This article is sponsored by Care.com, who believes that all parents need backup.
Sharing custody of the kids? Have a read. This is a cautionary tale about your kids and the holidays, or any day you consider important. TLDR: Try to listen when your child wants to spend time somewhere else.
Let me explain.
I was 16 years old. I was living with my father, stepmother, and two step-siblings. It was not a happy time for any of us. Our recently blended family did not get along. There were a lot of fights and hurt feelings.
Christmas rolled around and my mom was in town. Traditionally, Christmas Eve belonged to my mom, and Christmas Day was my father’s. But this year, my mom and I planned to ask my father if I could spend Christmas Day with my mother’s side of the family.
Scene: My house, the kitchen. Christmas Eve evening. Mom proceeds to make the request.
It does not go well.
My father erupts into loud yelling, berating my mom, and waking up everyone in the house late on Christmas Eve.
The best part? My step-family blamed me for “ruining Christmas.”
Was he upset I didn’t want to spend Christmas with him? I think so. And maybe at 16, I was being selfish. But his response to my request negatively affected our relationship. This incident was a factor in my decision to move out of my father’s house later that summer to go live with my mom.
Look, unexpected events come up. Your ex might ask for a day that’s usually yours. They might even make a suggestion you find incomprehensible, or so offensive you want to scream.
But don’t. In my father’s case, a simple ‘no’ would have sufficed. He could have gotten his way without turning to rage and aggression.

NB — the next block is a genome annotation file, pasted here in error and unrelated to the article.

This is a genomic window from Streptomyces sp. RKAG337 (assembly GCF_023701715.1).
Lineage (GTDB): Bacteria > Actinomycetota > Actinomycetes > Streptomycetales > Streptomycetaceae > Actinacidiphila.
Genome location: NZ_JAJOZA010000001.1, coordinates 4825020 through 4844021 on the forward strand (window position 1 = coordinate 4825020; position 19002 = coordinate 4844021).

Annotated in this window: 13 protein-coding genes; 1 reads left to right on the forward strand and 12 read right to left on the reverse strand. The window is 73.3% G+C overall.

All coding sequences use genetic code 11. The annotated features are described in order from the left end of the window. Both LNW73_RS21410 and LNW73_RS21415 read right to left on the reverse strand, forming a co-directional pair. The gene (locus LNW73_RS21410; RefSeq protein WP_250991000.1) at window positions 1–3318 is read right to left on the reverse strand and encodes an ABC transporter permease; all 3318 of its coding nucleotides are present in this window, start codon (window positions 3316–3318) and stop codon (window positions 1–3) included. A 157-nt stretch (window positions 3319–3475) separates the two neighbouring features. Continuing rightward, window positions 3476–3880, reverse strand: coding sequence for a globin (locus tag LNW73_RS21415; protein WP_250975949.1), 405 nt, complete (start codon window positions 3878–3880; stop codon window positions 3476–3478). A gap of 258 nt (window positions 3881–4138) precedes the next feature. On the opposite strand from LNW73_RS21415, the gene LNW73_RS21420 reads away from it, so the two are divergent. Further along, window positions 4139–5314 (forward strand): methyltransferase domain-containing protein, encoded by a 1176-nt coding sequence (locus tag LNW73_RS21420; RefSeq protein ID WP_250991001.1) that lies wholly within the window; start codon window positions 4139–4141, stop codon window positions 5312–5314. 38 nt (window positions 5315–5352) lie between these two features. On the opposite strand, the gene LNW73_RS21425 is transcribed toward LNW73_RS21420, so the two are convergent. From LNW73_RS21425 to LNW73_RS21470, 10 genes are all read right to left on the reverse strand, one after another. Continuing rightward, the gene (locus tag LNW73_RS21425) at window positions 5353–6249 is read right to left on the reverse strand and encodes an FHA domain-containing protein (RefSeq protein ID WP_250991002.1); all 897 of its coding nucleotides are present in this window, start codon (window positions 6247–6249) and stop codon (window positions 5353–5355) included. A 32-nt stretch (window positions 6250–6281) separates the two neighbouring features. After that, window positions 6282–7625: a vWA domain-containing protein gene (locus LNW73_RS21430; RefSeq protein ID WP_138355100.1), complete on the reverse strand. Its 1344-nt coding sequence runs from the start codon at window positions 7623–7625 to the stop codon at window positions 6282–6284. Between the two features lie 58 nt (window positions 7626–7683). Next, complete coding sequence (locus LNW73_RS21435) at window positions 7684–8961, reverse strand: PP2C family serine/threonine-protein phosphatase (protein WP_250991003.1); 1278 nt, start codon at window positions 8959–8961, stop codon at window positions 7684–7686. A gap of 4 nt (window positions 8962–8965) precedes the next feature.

We’ve never talked about it since but I know there are events from those days that he regrets.
As the holiday season closes out, it’s a good time for all of us to think about our priorities. Are we making decisions based on what makes people happy, or what makes us look happy? For blended families especially, there’s an immense pressure to sell the idea that all is peaceful and joyous. Sometimes they’re just not.
So don’t risk your relationship with your kids over a holiday, or any particular day. Let them have some say in where they spend their time. Allow them to be heard before you make your decision. And for the love of everything you hold dear, use your words.
Talk to your kid. Talk about your feelings with them. I know this can be especially tough for you dads out there, because boys in our culture aren’t usually raised to share their feelings. But gather your courage and do the hard thing. You owe it to your kid, and to yourself.
I’m not saying you need to agree to any request your kid or your ex makes but try to hear them out. Remember that it’s not your kid’s responsibility to make the holiday match the image you sent out on a greeting card. Try to take the pressure off before anger gets the best of you.
Get 20% of a Care.com premium membership using code JOINCARE20.
Erica Flynn is a copywriter and child of divorced parents. When she’s not writing, she can be found knitting or playing the piano. She lives in Milwaukee, Wisconsin with her partner and their five cats.